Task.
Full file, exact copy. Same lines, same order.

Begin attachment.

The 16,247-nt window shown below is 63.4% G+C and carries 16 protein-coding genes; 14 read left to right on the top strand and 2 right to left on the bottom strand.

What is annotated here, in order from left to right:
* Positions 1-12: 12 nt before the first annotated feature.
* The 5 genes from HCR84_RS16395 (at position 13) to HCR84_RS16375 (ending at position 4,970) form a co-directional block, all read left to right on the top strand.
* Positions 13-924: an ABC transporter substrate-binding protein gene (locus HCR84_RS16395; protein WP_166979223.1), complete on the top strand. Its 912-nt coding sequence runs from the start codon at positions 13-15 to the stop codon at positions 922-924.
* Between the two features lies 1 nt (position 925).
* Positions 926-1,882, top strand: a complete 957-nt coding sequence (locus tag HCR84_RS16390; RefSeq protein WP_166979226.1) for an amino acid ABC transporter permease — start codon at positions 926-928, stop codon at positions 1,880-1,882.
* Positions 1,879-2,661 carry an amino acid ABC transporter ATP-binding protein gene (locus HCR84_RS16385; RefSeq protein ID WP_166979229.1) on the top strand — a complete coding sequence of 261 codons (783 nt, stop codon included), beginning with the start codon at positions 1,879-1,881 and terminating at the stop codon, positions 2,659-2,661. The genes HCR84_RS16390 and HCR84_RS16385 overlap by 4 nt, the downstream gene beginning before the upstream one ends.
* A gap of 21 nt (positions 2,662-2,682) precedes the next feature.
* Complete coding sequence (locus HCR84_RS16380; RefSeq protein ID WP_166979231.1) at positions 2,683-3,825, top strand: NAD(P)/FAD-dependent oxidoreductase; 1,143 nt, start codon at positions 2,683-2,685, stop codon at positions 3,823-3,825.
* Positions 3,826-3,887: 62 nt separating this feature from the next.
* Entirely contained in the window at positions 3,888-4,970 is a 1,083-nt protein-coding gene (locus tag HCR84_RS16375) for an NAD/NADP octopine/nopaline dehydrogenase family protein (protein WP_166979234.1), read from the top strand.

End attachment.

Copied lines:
The 16,247-nt window shown below is 63.4% G+C and carries 16 protein-coding genes; 14 read left to right on the top strand and 2 right to left on the bottom strand.

What is annotated here, in order from left to right:
* Positions 1-12: 12 nt before the first annotated feature.
* The 5 genes from HCR84_RS16395 (at position 13) to HCR84_RS16375 (ending at position 4,970) form a co-directional block, all read left to right on the top strand.
* Positions 13-924: an ABC transporter substrate-binding protein gene (locus HCR84_RS16395; protein WP_166979223.1), complete on the top strand. Its 912-nt coding sequence runs from the start codon at positions 13-15 to the stop codon at positions 922-924.
* Between the two features lies 1 nt (position 925).
* Positions 926-1,882, top strand: a complete 957-nt coding sequence (locus tag HCR84_RS16390; RefSeq protein WP_166979226.1) for an amino acid ABC transporter permease — start codon at positions 926-928, stop codon at positions 1,880-1,882.
* Positions 1,879-2,661 carry an amino acid ABC transporter ATP-binding protein gene (locus HCR84_RS16385; RefSeq protein ID WP_166979229.1) on the top strand — a complete coding sequence of 261 codons (783 nt, stop codon included), beginning with the start codon at positions 1,879-1,881 and terminating at the stop codon, positions 2,659-2,661. The genes HCR84_RS16390 and HCR84_RS16385 overlap by 4 nt, the downstream gene beginning before the upstream one ends.
* A gap of 21 nt (positions 2,662-2,682) precedes the next feature.
* Complete coding sequence (locus HCR84_RS16380; RefSeq protein ID WP_166979231.1) at positions 2,683-3,825, top strand: NAD(P)/FAD-dependent oxidoreductase; 1,143 nt, start codon at positions 2,683-2,685, stop codon at positions 3,823-3,825.
* Positions 3,826-3,887: 62 nt separating this feature from the next.
* Entirely contained in the window at positions 3,888-4,970 is a 1,083-nt protein-coding gene (locus tag HCR84_RS16375) for an NAD/NADP octopine/nopaline dehydrogenase family protein (protein WP_166979234.1), read from the top strand.